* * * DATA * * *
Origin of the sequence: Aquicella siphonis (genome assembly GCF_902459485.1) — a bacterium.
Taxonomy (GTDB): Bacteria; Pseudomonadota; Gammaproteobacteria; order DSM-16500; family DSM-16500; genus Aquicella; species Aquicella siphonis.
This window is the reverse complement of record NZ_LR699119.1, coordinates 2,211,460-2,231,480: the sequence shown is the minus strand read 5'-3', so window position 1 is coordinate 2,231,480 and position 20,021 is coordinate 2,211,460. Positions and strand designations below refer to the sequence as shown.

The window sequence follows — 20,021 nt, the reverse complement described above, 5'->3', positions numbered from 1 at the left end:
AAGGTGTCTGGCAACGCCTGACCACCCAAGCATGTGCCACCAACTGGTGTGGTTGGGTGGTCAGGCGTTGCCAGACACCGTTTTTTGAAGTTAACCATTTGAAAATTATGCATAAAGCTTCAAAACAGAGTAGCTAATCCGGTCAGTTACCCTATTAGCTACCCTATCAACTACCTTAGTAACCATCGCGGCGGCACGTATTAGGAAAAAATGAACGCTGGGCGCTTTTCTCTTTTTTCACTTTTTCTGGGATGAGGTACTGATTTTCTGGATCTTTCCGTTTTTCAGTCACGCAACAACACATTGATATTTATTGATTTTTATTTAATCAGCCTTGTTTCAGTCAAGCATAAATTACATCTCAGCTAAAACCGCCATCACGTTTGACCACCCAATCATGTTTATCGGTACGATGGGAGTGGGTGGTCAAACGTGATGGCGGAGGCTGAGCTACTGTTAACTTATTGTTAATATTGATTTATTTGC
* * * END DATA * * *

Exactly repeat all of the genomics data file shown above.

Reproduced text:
Origin of the sequence: Aquicella siphonis (genome assembly GCF_902459485.1) — a bacterium.
Taxonomy (GTDB): Bacteria; Pseudomonadota; Gammaproteobacteria; order DSM-16500; family DSM-16500; genus Aquicella; species Aquicella siphonis.
This window is the reverse complement of record NZ_LR699119.1, coordinates 2,211,460-2,231,480: the sequence shown is the minus strand read 5'-3', so window position 1 is coordinate 2,231,480 and position 20,021 is coordinate 2,211,460. Positions and strand designations below refer to the sequence as shown.

The window sequence follows — 20,021 nt, the reverse complement described above, 5'->3', positions numbered from 1 at the left end:
AAGGTGTCTGGCAACGCCTGACCACCCAAGCATGTGCCACCAACTGGTGTGGTTGGGTGGTCAGGCGTTGCCAGACACCGTTTTTTGAAGTTAACCATTTGAAAATTATGCATAAAGCTTCAAAACAGAGTAGCTAATCCGGTCAGTTACCCTATTAGCTACCCTATCAACTACCTTAGTAACCATCGCGGCGGCACGTATTAGGAAAAAATGAACGCTGGGCGCTTTTCTCTTTTTTCACTTTTTCTGGGATGAGGTACTGATTTTCTGGATCTTTCCGTTTTTCAGTCACGCAACAACACATTGATATTTATTGATTTTTATTTAATCAGCCTTGTTTCAGTCAAGCATAAATTACATCTCAGCTAAAACCGCCATCACGTTTGACCACCCAATCATGTTTATCGGTACGATGGGAGTGGGTGGTCAAACGTGATGGCGGAGGCTGAGCTACTGTTAACTTATTGTTAATATTGATTTATTTGC